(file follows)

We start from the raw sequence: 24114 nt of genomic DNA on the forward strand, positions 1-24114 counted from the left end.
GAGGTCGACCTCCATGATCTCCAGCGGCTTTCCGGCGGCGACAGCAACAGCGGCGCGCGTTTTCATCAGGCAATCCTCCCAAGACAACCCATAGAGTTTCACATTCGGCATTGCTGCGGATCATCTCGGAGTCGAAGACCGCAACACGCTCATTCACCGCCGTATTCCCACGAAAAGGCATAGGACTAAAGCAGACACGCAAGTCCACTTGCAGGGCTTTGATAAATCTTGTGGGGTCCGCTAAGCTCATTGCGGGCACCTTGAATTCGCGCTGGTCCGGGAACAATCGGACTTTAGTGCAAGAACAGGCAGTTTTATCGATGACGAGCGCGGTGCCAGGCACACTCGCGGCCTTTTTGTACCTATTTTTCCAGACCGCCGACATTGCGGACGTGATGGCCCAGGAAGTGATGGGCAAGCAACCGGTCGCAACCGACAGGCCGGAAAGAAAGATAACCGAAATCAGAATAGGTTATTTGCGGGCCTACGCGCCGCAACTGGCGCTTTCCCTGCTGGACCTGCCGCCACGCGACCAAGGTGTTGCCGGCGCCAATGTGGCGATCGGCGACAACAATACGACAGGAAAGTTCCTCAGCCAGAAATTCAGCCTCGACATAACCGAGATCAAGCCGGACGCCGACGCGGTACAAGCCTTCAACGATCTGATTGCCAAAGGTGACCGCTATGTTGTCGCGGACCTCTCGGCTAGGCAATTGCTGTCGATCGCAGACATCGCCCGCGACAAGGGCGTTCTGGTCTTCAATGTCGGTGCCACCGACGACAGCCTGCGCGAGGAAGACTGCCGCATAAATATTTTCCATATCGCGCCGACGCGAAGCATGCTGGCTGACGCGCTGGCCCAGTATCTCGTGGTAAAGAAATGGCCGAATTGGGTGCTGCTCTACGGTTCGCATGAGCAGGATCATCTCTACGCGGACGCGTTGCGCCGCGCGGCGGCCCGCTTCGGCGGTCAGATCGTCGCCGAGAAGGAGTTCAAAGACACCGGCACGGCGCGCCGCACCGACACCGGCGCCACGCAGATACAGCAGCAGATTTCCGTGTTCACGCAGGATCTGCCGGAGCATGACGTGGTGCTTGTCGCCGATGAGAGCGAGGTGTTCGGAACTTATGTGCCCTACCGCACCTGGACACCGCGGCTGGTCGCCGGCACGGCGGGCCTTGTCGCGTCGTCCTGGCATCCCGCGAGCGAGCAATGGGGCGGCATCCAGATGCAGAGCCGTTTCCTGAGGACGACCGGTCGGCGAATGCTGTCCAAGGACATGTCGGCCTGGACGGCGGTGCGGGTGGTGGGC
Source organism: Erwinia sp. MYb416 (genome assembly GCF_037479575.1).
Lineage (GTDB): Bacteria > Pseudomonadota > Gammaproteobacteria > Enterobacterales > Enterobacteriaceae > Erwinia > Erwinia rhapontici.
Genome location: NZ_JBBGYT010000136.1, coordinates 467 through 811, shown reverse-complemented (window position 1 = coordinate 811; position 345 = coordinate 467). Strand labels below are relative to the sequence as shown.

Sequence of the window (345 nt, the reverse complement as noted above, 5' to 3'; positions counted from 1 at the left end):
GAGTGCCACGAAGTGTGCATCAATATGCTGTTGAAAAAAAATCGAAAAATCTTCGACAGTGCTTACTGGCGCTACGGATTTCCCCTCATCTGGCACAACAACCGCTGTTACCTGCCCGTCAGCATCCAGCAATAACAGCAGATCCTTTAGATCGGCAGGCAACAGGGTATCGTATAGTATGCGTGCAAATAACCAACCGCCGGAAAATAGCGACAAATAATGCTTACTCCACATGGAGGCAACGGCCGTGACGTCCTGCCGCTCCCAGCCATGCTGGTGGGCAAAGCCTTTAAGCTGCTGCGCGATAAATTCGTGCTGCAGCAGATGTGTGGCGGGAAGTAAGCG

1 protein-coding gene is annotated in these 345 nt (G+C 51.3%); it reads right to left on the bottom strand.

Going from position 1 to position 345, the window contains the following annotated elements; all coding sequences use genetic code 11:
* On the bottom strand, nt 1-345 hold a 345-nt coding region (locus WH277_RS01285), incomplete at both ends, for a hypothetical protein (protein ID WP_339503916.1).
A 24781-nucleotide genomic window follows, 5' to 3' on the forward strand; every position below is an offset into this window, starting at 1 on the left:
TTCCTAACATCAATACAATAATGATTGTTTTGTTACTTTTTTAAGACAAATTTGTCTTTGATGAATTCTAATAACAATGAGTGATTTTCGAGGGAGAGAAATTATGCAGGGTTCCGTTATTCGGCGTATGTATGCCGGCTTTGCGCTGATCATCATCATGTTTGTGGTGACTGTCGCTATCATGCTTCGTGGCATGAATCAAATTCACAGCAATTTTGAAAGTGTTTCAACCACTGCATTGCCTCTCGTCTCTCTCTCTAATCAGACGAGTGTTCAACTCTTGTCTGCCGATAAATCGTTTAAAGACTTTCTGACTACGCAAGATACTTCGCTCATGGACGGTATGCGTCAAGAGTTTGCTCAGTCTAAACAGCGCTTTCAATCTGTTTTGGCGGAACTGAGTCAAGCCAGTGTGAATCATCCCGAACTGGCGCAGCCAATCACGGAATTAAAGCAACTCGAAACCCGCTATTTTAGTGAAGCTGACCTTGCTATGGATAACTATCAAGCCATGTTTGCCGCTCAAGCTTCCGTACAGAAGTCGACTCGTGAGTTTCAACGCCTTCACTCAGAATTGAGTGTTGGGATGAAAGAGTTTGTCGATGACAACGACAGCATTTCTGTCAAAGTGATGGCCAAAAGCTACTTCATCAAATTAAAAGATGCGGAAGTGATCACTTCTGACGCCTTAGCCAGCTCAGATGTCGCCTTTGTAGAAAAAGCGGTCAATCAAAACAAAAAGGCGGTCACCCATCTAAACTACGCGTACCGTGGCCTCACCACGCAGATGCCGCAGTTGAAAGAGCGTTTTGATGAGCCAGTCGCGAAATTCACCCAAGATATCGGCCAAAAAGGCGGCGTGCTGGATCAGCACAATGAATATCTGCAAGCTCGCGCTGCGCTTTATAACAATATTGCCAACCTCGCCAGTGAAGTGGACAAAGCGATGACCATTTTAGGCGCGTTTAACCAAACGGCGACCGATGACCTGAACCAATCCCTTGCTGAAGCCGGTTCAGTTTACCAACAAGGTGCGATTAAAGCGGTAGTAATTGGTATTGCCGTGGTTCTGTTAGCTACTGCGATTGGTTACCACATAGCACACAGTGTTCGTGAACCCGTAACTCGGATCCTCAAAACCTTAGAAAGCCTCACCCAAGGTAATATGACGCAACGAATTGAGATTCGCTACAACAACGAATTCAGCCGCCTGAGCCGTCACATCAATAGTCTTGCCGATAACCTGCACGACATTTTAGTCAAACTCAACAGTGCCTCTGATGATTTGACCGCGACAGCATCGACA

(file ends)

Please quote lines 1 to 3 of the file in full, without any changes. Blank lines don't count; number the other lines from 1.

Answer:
We start from the raw sequence: 24114 nt of genomic DNA on the forward strand, positions 1-24114 counted from the left end.
GAGGTCGACCTCCATGATCTCCAGCGGCTTTCCGGCGGCGACAGCAACAGCGGCGCGCGTTTTCATCAGGCAATCCTCCCAAGACAACCCATAGAGTTTCACATTCGGCATTGCTGCGGATCATCTCGGAGTCGAAGACCGCAACACGCTCATTCACCGCCGTATTCCCACGAAAAGGCATAGGACTAAAGCAGACACGCAAGTCCACTTGCAGGGCTTTGATAAATCTTGTGGGGTCCGCTAAGCTCATTGCGGGCACCTTGAATTCGCGCTGGTCCGGGAACAATCGGACTTTAGTGCAAGAACAGGCAGTTTTATCGATGACGAGCGCGGTGCCAGGCACACTCGCGGCCTTTTTGTACCTATTTTTCCAGACCGCCGACATTGCGGACGTGATGGCCCAGGAAGTGATGGGCAAGCAACCGGTCGCAACCGACAGGCCGGAAAGAAAGATAACCGAAATCAGAATAGGTTATTTGCGGGCCTACGCGCCGCAACTGGCGCTTTCCCTGCTGGACCTGCCGCCACGCGACCAAGGTGTTGCCGGCGCCAATGTGGCGATCGGCGACAACAATACGACAGGAAAGTTCCTCAGCCAGAAATTCAGCCTCGACATAACCGAGATCAAGCCGGACGCCGACGCGGTACAAGCCTTCAACGATCTGATTGCCAAAGGTGACCGCTATGTTGTCGCGGACCTCTCGGCTAGGCAATTGCTGTCGATCGCAGACATCGCCCGCGACAAGGGCGTTCTGGTCTTCAATGTCGGTGCCACCGACGACAGCCTGCGCGAGGAAGACTGCCGCATAAATATTTTCCATATCGCGCCGACGCGAAGCATGCTGGCTGACGCGCTGGCCCAGTATCTCGTGGTAAAGAAATGGCCGAATTGGGTGCTGCTCTACGGTTCGCATGAGCAGGATCATCTCTACGCGGACGCGTTGCGCCGCGCGGCGGCCCGCTTCGGCGGTCAGATCGTCGCCGAGAAGGAGTTCAAAGACACCGGCACGGCGCGCCGCACCGACACCGGCGCCACGCAGATACAGCAGCAGATTTCCGTGTTCACGCAGGATCTGCCGGAGCATGACGTGGTGCTTGTCGCCGATGAGAGCGAGGTGTTCGGAACTTATGTGCCCTACCGCACCTGGACACCGCGGCTGGTCGCCGGCACGGCGGGCCTTGTCGCGTCGTCCTGGCATCCCGCGAGCGAGCAATGGGGCGGCATCCAGATGCAGAGCCGTTTCCTGAGGACGACCGGTCGGCGAATGCTGTCCAAGGACATGTCGGCCTGGACGGCGGTGCGGGTGGTGGGC
Source organism: Erwinia sp. MYb416 (genome assembly GCF_037479575.1).